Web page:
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A new free service for families with a newborn - home visitation

A service popular in foreign countries, where specialists visit woman who are pregnant, have given birth or are raising children under age of 2 at their home, is now also offered in Lithuania. The aim is to help families acquire skills in caring for babies and treating children well, as well as to help mothers get a foothold in the labour market, recognise postnatal depression and prevent domestic violence.
Experience in other countries shows that this model reduces 60% of neonatal mortality, 31% reduces the likelihood of a second pregnancy within 2 years after the first birth, shows 38% decrease in cases when children are hospitalized due to injuries, and 31% less child abuse (4-15 years old), 46% decrease in youth (15-17 years) arrests for criminal activities.
"The period of having a newborn is a great gift for every mum and dad, but inevitably requires specific knowledge, especially if it is the first child in the family. Specialist support at that time is, according to the participants themselves, much needed. It is important that the professionals are not only concerned with the care of the baby, but also with the physical and mental well-being of the parents themselves", says Sandra Remeikienė, Head of the European Economic Area and Norway Programme Unit at the Central Project Management Agency (CPMA).
Family visitation services are currently provided in 12 municipalities across the country, through separate projects. Family visits are carried out by specialists who have completed a specially designed postgraduate programme at the Lithuanian University of Health Sciences (LSMU). The curriculum and the service delivery model adapted to Lithuania were developed by LSMU in cooperation with the Ministry of Health of the Republic of Lithuania during the implementation of the project "Development of Home visitation early intervention model". The projects are administrated by CPMA. A total of EUR 1.4 million from the the Health Programme 2014-2021 funded by the Financial Mechanism of European Economic Area (EEA). The programme partner is the Ministry of Health.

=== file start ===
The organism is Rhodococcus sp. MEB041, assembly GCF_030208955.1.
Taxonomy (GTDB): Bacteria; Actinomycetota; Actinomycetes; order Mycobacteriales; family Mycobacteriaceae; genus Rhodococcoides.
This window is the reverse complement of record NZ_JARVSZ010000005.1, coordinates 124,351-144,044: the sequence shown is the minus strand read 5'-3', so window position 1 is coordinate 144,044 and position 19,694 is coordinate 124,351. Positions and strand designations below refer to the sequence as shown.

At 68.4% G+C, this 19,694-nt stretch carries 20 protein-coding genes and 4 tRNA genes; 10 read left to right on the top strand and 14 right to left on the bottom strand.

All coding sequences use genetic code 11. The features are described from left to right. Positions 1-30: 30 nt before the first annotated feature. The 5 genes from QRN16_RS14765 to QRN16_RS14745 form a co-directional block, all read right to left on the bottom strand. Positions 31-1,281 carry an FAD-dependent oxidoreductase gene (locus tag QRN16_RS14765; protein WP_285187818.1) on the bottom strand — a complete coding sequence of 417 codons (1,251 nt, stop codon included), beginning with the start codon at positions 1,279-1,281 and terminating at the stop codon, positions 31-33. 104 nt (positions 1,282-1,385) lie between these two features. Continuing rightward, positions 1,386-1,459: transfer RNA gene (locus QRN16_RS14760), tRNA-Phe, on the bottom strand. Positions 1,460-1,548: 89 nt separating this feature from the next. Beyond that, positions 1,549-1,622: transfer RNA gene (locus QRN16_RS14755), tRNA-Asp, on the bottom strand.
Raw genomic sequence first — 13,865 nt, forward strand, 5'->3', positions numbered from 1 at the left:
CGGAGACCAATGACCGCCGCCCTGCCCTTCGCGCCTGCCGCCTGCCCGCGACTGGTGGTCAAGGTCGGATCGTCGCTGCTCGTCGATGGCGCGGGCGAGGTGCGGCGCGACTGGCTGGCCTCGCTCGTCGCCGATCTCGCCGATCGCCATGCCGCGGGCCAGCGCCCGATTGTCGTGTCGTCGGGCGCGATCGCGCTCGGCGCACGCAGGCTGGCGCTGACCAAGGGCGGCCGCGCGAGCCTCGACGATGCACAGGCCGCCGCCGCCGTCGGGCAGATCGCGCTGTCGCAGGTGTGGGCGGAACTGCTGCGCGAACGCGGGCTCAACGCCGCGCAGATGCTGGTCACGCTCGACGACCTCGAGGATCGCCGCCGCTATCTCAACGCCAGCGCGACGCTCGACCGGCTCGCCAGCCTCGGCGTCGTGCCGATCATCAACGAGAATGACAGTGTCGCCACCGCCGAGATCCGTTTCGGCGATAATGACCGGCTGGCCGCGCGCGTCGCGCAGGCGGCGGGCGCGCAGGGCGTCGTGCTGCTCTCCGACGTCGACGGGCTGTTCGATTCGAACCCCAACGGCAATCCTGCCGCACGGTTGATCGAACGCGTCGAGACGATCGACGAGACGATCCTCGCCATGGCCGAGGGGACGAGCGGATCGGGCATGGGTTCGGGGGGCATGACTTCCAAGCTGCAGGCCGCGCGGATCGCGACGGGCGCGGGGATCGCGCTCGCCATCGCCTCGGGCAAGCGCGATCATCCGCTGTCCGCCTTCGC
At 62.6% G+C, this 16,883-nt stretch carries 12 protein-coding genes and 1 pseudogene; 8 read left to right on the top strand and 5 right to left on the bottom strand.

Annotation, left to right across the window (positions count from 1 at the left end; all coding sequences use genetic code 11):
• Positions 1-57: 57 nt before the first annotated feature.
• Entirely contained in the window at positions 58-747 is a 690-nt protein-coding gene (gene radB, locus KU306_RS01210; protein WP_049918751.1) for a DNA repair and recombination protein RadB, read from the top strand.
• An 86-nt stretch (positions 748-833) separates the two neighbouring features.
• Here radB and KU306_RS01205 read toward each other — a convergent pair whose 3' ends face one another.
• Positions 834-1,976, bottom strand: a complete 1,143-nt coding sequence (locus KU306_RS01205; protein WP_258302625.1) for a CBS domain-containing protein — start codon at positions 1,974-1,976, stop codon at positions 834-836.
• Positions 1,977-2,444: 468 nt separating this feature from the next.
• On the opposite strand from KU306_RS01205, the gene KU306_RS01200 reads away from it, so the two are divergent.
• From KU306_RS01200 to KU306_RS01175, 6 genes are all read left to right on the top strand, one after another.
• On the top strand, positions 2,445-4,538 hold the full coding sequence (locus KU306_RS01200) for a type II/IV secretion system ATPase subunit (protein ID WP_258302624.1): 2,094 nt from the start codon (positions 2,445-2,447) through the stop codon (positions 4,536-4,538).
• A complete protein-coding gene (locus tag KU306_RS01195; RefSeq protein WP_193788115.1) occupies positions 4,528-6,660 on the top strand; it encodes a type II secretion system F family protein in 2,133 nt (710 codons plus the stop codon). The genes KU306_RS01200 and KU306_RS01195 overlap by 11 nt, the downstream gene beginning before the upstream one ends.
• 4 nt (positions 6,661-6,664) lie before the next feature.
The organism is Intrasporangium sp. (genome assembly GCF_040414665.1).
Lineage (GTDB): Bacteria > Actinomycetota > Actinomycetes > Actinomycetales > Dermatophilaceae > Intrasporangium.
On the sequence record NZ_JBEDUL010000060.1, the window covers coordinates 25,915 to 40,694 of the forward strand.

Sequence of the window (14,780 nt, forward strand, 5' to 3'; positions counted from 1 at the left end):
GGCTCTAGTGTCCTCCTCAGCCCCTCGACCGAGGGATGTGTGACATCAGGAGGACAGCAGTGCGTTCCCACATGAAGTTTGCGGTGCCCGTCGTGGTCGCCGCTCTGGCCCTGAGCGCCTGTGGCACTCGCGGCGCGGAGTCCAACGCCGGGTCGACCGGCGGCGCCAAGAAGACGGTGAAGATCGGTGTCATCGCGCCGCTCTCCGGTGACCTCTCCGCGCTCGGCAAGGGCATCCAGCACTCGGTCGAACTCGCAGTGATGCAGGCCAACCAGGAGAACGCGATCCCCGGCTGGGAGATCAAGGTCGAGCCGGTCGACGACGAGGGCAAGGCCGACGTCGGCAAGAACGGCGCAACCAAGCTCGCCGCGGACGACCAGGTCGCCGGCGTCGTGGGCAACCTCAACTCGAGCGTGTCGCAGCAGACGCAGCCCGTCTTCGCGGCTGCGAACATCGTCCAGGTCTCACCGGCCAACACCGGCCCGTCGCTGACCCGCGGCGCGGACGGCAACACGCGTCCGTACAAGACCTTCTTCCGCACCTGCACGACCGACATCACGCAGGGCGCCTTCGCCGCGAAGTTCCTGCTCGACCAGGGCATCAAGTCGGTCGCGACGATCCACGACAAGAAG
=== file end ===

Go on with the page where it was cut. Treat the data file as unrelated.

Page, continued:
Behaviour change intervention
It is a programme designed specifically for Lithuania to help families create a safe environment for newborns, to promote sensitive and responsible childcare, and to promote conscious parenting. The programme is based on the principles of the Nurse-Family Partnership programme, which has been widely used around the world for many years.
Specialists visit families in their homes. During visits, most attention is paid to the physiological and psychological changes in pregnant and post-natal women, the health and development of the child, the creation of a safe environment, the improvement of lifestyle, as well as career issues, with the aim to enable mothers to return to the labour market after a few years without too much difficulty.